Merkel Bows to European Peers to Consider CO2 Neutrality by 2050

(Bloomberg) -- Chancellor Angela Merkel said Germany may bow to pressure from European peers including France and Sweden who recently called for concerted action to protect the climate and strive for net-neutral greenhouse gas emissions by 2050.

Divisions within Europe about the pace of cutting pollution reflect differences in how each nation get and use energy. Most of France’s power comes from nuclear reactors, while Germany and Poland rely more on coal and must feed a wider number of industries that produce greenhouse gases.

Potentially throwing in its lot with EU states seeking net zero carbon dioxide emissions by 2050 would mark a turnaround for Germany, Europe’s biggest emitter of CO2. The nation is struggling to meet current emissions targets and taking on more ambitious may require the adoption of radical and fresh approaches to curbing pollution such as carbon capture.

In a speech Tuesday at an international climate conference in Berlin, Merkel said she’ll put to her Cabinet the proposals of an eight-member group of trade bloc nation’s that seek more ambitious policy to cut emissions. The initiative was drawn up ahead of a European Union summit on May 9 in Sibiu, Romania.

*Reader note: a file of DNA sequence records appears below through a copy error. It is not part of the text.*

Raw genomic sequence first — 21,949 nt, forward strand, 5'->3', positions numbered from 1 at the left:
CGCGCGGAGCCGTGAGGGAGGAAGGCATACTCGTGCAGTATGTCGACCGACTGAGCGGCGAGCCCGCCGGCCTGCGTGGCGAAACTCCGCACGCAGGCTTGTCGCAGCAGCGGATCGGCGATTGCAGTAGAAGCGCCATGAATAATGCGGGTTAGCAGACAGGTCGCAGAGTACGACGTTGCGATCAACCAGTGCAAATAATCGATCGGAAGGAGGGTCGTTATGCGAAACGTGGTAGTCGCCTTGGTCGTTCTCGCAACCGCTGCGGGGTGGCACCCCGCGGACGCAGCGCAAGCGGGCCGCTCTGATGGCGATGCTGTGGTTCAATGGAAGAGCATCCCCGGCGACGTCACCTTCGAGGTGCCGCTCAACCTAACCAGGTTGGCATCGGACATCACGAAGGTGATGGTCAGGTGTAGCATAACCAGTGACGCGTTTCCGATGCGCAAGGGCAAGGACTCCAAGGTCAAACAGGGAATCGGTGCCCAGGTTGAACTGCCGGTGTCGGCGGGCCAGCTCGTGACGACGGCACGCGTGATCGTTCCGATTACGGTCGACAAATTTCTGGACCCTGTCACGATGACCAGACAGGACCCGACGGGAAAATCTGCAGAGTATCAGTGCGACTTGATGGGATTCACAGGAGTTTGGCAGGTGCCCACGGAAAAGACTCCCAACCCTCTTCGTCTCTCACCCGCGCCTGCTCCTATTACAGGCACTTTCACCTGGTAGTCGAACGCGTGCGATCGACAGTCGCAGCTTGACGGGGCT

The Cabinet will assess if it’s possible to achieve net neutral emissions by 2050 with the help of carbon capture or natural “compensation” such as afforestation drives, said Merkel. “With the right answers, Germany will join the initiative -- it’s something I’d like to do.”

Merkel Bows to European Peers to Consider CO2 Neutrality by 2050

Germany, Italy and Poland all declined to back the French-led initiative earlier this month, according to a report of the Handelsblatt newspaper, citing unidentified officials in Brussels. The initiative’s supporters, including Spain, Portugal, Luxembourg, Belgium and Denmark seek making climate action a cornerstone of EU policy to 2024, said the paper.

Merkel’s administration dropped plans earlier this decade to support carbon capture amid voter protest. At its formation last year, her coalition agreed to consider limited CCS for industrial processes but declined to reconsider scaled-up plans to store poisonous emissions underground.

In line with its Paris Climate Accord pledges, Germany set itself the goal of reducing CO2 output by 2050 by 80% to 95% compared with 1990 levels. Targeting net neutral emissions by that year would imply orientation toward the upper end of the corridor.

Merkel said Germany has no choice but to double down on climate action.

“Something’s changed in the last year,” she told delegates of 35 states meeting ahead of this year’s United Nations climate meeting in Chile.

“Children and young people are joining together and exerting pressure worldwide on politicians to do something and -- I will say explicitly -- their actions are understandable.”

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